British Columbia

Promised pandemic pay still pending for some front-line workers in B.C.

The provincial government promised in May to pay more than 250,000 health and social service workers a lump sum for a 16-week period that started in March. But with Christmas just around the corner, many are still waiting.

Province committed to pay 250,000 workers a lump sum for a 16-week period, but many are still waiting

A health-care worker is pictured with a senior at Tabor Home assisted living centre in Abbotsford, B.C., in November. (Ben Nelms/CBC)

After months of waiting, some B.C. front-line workers are still wondering when they are going to see a pandemic pay boost promised by the provincial government.

In May, the finance ministry announced more than 250,000 eligible workers who provide front-line, in-person services in places like hospitals, jails, and long-term and assisted-living facilities would receive the lump-sum payment, worth about $4 per hour for a 16-week period starting March 15.

In October, in response to frustrated workers who had yet to be paid, the premier's office issued a statement saying it was "confident" funding would begin flowing to employees by October.

But now, with Christmas just around the corner, confidence is waning among those still waiting.

The B.C. government announced pandemic pay would be coming to 250,000 front-line workers in May. The B.C. Government and Service Employees Union says at least 20,000 of its members are still waiting. (Ben Nelms/CBC)

"It's just really disappointing for us," Donna McColl, housekeeper at North Island Hospital Comox Valley, told CHEK News.

McColl removes bio waste and garbage to keep the hospital running safely and has not received her promised additional compensation.

Workers at Nanaimo and Victoria General Hospitals, as well as long-term care aides, also told CHEK they have not received the promised top up.

Haves and have-nots

Terry Lake, CEO of the B.C. Care Providers Association, told CBC News that the discrepancy for care aides in terms of who has been paid already and who has not is due to who their respective employers are.

According to Lake, care aides working in long-term care facilities directly owned and operated by a health authority have received their top-up pay, but people employed by a third party that is contracted to a health authority have not.

This, he said, is because those contracted operators need to each apply separately to the Ministry of Finance and be adjudicated on their eligibility.

According to the CEO of the B.C. Care Providers Association, if a care aide works in a long-term care facility that is not directly owned and operated by a provincial health authority then it is a lengthier administrative process for their employer to access the province's pandemic pay. (Ben Nelms/CBC)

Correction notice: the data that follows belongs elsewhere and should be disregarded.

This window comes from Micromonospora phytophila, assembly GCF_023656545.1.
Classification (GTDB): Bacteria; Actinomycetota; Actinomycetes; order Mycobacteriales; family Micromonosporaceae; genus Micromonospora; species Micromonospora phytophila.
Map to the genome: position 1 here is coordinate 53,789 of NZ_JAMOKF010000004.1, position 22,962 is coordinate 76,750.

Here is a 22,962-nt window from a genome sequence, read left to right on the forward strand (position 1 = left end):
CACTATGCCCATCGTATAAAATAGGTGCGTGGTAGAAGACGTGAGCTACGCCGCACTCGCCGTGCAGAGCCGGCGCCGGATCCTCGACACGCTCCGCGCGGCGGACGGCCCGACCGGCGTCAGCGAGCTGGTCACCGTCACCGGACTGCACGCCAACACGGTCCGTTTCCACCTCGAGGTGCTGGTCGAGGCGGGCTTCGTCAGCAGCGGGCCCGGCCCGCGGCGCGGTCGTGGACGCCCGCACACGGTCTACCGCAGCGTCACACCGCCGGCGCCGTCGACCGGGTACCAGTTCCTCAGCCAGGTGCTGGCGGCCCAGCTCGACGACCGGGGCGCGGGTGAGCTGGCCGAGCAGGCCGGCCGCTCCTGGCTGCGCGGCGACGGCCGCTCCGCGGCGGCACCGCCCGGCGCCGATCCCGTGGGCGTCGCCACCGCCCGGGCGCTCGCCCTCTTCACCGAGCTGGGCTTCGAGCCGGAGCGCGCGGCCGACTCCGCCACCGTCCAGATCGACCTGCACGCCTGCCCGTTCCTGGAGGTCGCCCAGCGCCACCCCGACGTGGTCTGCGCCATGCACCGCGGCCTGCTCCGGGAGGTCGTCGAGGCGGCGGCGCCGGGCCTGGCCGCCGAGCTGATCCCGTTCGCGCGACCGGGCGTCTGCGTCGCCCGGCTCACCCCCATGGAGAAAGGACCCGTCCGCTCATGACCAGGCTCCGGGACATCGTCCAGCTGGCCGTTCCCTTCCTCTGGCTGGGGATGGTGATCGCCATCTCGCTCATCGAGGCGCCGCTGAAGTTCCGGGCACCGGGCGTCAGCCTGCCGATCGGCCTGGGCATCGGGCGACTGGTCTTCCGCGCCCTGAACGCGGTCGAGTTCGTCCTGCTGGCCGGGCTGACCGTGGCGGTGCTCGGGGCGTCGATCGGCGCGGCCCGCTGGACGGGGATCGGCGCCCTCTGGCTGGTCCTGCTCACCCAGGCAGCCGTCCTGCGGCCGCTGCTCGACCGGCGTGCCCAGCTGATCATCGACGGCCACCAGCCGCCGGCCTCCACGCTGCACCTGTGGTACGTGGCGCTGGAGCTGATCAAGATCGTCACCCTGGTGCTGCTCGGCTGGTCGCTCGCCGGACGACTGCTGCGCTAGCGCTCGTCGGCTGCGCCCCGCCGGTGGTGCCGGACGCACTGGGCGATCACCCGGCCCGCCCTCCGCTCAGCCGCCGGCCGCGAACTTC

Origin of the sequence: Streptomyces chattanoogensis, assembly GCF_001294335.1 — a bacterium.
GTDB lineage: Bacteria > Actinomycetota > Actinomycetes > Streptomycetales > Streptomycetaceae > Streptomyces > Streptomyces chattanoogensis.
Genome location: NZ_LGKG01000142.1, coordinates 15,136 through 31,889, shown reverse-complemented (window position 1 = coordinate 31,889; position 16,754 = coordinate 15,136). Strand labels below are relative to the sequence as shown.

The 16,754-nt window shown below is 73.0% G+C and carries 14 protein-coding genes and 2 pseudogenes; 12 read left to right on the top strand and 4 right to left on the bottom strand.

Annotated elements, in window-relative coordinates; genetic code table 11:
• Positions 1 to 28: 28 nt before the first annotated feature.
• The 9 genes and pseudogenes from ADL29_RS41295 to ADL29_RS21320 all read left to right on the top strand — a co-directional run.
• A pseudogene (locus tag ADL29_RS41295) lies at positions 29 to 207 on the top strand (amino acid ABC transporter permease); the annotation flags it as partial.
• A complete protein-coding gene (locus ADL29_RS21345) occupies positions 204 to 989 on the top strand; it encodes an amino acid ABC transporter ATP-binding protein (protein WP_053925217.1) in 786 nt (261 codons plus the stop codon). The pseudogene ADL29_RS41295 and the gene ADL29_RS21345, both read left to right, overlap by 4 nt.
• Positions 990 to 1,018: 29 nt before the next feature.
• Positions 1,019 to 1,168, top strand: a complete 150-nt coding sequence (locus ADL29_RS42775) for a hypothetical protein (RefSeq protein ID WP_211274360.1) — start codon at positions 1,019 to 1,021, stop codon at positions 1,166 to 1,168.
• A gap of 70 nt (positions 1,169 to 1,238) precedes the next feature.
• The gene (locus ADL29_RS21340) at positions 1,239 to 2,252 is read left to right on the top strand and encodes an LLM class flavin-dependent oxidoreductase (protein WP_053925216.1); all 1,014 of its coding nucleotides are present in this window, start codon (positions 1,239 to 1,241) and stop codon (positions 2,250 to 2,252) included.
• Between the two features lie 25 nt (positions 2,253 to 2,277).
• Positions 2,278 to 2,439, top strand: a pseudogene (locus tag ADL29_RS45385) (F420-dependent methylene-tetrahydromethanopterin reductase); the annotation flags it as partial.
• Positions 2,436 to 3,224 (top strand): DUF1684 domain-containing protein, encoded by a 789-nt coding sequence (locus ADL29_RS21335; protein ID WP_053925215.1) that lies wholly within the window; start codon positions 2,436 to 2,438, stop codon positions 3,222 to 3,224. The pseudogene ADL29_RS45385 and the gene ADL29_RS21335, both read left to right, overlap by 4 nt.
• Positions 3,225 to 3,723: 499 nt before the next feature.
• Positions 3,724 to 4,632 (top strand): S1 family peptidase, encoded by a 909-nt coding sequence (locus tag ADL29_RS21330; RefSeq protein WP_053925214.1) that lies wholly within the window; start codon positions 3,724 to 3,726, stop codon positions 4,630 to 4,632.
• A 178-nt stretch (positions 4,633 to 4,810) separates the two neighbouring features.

"It's taking a lot of time," said Lake. "We certainly would support the definition of eligibility based on the work you're doing, rather than who it is for."

Lake said not only are the inequities causing hardship for hardworking front-line workers, it is also causing industry turn- over as some long-term care employers look for "greener pastures" in which to work.

Paul Finch, treasurer of the B.C. Government and Service Employees Union (BCGEU), told CBC on Monday he estimates 20,000 of the union's 80,000 members are among those unpaid.

BCGEU members include health care and community social service workers.


Finch described the way payment is handled: The province receives payroll data from employers, verifies it and then sends funds to the employer to pay their employees.

"We don't understand why it would take six months, or more than six months, to deliver on that model," said Finch, adding he would like the province to be more forthcoming about its reasons for the delay.

He said waiting for the money is hard on members' mental health after having already put themselves in harm's way for months. Many, he said, have been counting on that pay for Christmas.

"It's going to make for a very difficult holiday season," said Finch.

The BCGEU wants to see eligibility for pandemic pay expanded to the lowest paid essential workers at liquor and cannabis stores, as well as those working in childcare. (Maggie MacPherson/CBC)

Finch is also concerned for BCGEU members who were not eligible to receive the money at all despite being very much on the front-lines, such as liquor and cannabis retail employees and those working in childcare.

Finch said they are among the lowest paid essential workers and the exclusion is an upset he hopes the province will reconsider.

A full list of eligible workplaces is available online.

CBC has contacted the Ministry of Finance and the Ministry of Health for comment but has yet to receive a response.

To hear an anonymous care aide speak to CBC's The Early Edition about the toll waiting for pandemic pay is taking on them, tap the audio link below:

CBC radio producer Vivian Luk speaks with a B.C. care aide about their current mental and financial state. 8:46

With files from The Early Edition, Yvette Brend

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